Labor Day 2020: More Are Looking For Sedans Than SUVs
We’re coming up on Labor Day 2020 and even in this pandemic, it means lots of new cars will be sold. And SUVs. But according to a recent survey, it seems more consumers will be looking for sedans than for an SUV. Wait, what? We thought the demand for sedans was so bad that GM and Ford have killed all of theirs? Meanwhile, Fiat Chrysler just keeps churning out its 15-year-old sedans without a new one in sight. So, what’s going on?
Ford no longer makes a sedan
Just last month Ford built its last sedan, a 2020 Fusion. Ford no longer makes a sedan. It says that’s because of “declining consumer demand and product profitability.” Ford CEO Jim Hackett doubled down saying, “We are committed to taking the appropriate actions to drive profitable growth and maximize the returns of our business over the long term. If appropriate returns are not on the horizon, we will shift that capital to where we can play and win.”
Now a survey from Cars.com flies in the face of a “declining consumer demand” future. It shows that while 41% of new car buyers this weekend will be looking for a sedan, only 39% are after an SUV or crossover. It also says that sedan searches on its website are up 14% in the second quarter of 2020.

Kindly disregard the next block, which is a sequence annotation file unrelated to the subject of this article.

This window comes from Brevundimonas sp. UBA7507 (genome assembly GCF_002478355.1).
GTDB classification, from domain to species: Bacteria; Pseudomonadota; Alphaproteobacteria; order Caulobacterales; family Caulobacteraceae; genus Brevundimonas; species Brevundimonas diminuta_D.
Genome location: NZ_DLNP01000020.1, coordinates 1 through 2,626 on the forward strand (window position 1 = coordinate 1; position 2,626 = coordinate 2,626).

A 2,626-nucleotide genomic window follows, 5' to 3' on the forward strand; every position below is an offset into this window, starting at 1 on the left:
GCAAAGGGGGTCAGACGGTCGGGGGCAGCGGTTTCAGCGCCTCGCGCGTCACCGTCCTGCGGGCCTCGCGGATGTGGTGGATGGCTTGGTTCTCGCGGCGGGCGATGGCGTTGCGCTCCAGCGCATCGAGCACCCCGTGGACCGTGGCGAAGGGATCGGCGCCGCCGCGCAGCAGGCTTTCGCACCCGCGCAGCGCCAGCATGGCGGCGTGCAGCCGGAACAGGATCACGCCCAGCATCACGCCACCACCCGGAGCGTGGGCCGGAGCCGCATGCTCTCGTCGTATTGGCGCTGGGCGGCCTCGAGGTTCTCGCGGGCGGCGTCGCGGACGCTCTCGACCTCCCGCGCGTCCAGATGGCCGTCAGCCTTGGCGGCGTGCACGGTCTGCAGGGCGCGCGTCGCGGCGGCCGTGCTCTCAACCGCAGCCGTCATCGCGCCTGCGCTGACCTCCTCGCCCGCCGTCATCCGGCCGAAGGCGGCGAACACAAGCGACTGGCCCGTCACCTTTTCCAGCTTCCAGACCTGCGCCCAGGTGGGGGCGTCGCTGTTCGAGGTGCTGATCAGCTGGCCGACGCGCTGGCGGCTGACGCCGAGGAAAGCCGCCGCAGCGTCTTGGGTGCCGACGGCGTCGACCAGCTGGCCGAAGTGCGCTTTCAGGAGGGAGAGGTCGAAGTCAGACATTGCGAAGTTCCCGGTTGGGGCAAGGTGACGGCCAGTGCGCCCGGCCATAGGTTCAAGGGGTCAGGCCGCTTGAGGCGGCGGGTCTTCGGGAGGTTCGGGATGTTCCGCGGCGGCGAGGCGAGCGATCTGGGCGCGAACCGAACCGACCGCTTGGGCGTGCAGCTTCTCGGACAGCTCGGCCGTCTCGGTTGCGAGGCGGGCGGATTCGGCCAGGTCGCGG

Did both companies blow it?
Something has changed leaving Ford and GM flat-footed. Did both companies blow it? Maybe so, maybe not. But Ford is standing by its decision. “In 2019, SUVs outsold sedans two to one and this trend continues to grow,” a Ford spokesperson told FOX Business. “For comparison, cars were approximately 50% of all auto sales in the U.S. in 2012. This has now declined to approximately 25% of all sales.”
Beyond those numbers, Ford says it owns fully one-third of the pickup truck market with the F150. And Ford’s total share of vehicle manufacturing was up to 14.5%. Its biggest new product, the Bronco, won’t even be in production until 2021.
The Bronco “surpassed even our most optimistic initial projections”
Already, Ford says it has 165,000 pre-orders for the SUV. Hackett says that the reception to the Bronco “surpassed even our most optimistic initial projections.” As that relates to sedans he said, “When I see these products come to life, I feel better and better about our decision to reallocate capital spending from sedans to trucks and commercial vehicles and SUVs. And we have even more new products in the pipeline in areas where Ford is strong today and in these white spaces where we can earn stronger returns and grow share.”
So for now it looks like Ford made the right call. Once you kill a product you need to replace it with something else or sales drop. Ford has done that with the Mustang Mach E, Bronco, and Bronco Sport. Those are three models that didn’t exist before. None of them are in production yet, but when they are it will fill the gaps left by the Fusion, Taurus, and Fiesta sedans.